The Fed is manipulating the markets. Why do I think that? Because I’m listening to them!
Fun fact: On Wednesday, the S&P 500 was up 296 points this year. Almost half (143) of those points came on two days, Jan. 4 and June 4.
What did those two days have in common? Monetary-policy remarks from Fed Chairman Jerome Powell.
Now, we can shake our fists at the clouds, and talk about how “unfair” it is. Or we can hoist the Jolly Roger and make money.
I know what I’m going to do. And today, I have one red-hot idea for you.
The Fed Rolls Out the Big Guns
On Monday, St. Louis Fed President James Bullard said the economic outlook had “darkened” in light of trade uncertainty and a rate cut might be needed “soon.” This sparked a brief rally, which faded.
Then, on Tuesday, Fed Chair Jerome Powell said the Fed is prepared to do whatever it takes to keep the U.S. economy rolling along. This includes being ready to “act as appropriate” to sustain the expansion and save the nation from the effects of President Trump’s trade war.
In other words, he’ll consider cutting rates.
Later that same day, Chicago Fed President Charles Evans said he was worried about persistently low inflation. And anyone who’s been up and down Wall Street can tell you that’s Fed code for a potential rate cut, to juice the economy and spark inflation.
On the same day, Federal Reserve Gov. Lael Brainard gave an assist to Powell. She said that the Fed would be “prepared to adjust policy to sustain the expansion” due to uncertainty over trade.
One, Two Three, Four — What Are We Worried For?
So, that’s one-two-three-four (!) Fed governors suddenly sounding dovish. Is that bullish for the markets?
Well, let’s jump into the Way-Back Machine and look at what happened the last time the Fed took a dovish turn. Hey, that was just in January! Here’s a chart …
Image credit: StockCharts.com
Let me take you through the timeline.
Late last year, the market was crashing, and the Fed didn’t help. On Dec. 19, the Fed raised its benchmark interest rate by 25 basis points. And it failed to veer from its path of tightening. In fact, Powell said the Fed was satisfied with its program to reduce the balance sheet and it has no plan to change it. The Fed planned to hike rates twice in 2019.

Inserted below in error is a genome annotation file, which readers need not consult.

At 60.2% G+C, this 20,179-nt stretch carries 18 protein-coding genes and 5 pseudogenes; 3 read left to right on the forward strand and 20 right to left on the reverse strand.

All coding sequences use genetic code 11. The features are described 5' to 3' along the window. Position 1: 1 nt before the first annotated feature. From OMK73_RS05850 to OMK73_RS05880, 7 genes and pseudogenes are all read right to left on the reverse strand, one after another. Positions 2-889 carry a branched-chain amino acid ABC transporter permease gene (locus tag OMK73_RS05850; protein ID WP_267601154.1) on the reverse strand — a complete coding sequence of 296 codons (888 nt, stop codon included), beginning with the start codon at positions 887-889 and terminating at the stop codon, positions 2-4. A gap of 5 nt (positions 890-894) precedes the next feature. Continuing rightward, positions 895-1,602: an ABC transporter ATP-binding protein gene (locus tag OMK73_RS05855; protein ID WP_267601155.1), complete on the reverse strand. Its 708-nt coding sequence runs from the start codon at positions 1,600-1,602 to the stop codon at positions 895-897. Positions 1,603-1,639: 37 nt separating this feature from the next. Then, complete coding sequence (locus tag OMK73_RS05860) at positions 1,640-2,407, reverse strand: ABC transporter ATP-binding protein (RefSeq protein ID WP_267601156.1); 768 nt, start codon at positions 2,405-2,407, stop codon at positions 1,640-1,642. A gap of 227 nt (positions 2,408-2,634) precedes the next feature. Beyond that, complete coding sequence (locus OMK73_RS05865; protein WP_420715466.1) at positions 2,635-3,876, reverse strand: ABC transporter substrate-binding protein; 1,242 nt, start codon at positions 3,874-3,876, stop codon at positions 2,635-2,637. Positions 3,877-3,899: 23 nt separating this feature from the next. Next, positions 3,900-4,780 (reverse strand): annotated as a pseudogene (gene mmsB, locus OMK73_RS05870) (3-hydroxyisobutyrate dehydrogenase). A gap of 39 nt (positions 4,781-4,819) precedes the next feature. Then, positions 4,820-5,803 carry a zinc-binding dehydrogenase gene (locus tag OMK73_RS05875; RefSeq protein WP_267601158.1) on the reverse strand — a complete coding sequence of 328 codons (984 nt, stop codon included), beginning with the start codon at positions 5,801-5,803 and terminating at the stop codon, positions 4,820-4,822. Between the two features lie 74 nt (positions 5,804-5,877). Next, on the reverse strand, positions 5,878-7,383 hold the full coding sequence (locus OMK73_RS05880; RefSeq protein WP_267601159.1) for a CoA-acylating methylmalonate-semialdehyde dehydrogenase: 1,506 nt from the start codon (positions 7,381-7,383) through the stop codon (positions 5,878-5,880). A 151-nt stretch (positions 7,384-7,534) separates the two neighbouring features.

That hawkish news sent the market crashing to its lows for the year. And in the following days, stocks kept crashing.
This sent President Trump into a tirade. He railed against the Fed in a tweet: “Paris is burning and China way down, the Fed is even considering yet another interest rate hike.”
And on Christmas Eve, President Trump tweeted: “The only problem our economy has is the Fed.”
The carnage stopped in the last week of 2018 as the market enjoyed a “Santa Claus rally.” But that rally started running out of steam.
Powell Changes His Tune
Then, on Jan. 4, Powell changed his tune. Buckling under the pressure from President Trump, he gave the market what it wanted. He said that the Fed would be “flexible” on policy and was in no hurry to raise interest rates.
What did that do? As you can see on the chart, Powell’s “flexible” announcement sparked an 18%, multi-month rally. If you add on the Santa Claus rally, the market soared 25% from its December lows.
Starting in May, we had another pullback. And now, Powell and other Fed governors are coming out to tell the market what it wants to hear — AGAIN!
History may not repeat. But it often rhymes.
And if you want to play this kind of move, you want to invest in something that rhymes REALLY LOUD! (Here’s an idea …)
Now, let’s look at a chart of the performance of the S&P 500 from Jan. 4 — when Powell turned dovish — to April 30, when the market peaked. And I’ll include my choice of loud outperformer.
Image credit: StockCharts.com
You can see that the market went up in the wake of Powell’s dovish turn. A 20.9% gain — nice! But cannabis-leveraged stocks — as tracked by the ETFMG Alternative Harvest ETF (NYSE: MJ) — did VERY well.
In fact, MJ rallied 47% by March 21. But then it began to fade before the broad market. It was still up 35% on April 30, running rings around the broad market.
May was a terrible month for marijuana stocks. As a group, they lost 13%. But you know what, that just put the index back to prices it last saw in January. You know — before it blasted off.
Are marijuana stocks going to blast off again? Will they outpace the broad market? And in turn, will stocks surge on more Fed rate-cut-talk rocket fuel?
I’d say the odds are better than average. And if you want to ride this rocket, MJ — or its components — might be a way to do it.
Want to know how I pick investments in this exciting sector? In this real-time training video I just recorded, you can watch over my shoulder as I analyze the world’s hottest cannabis stocks. Watch it FREE here.
Do your own due diligence before buying anything.
All the best,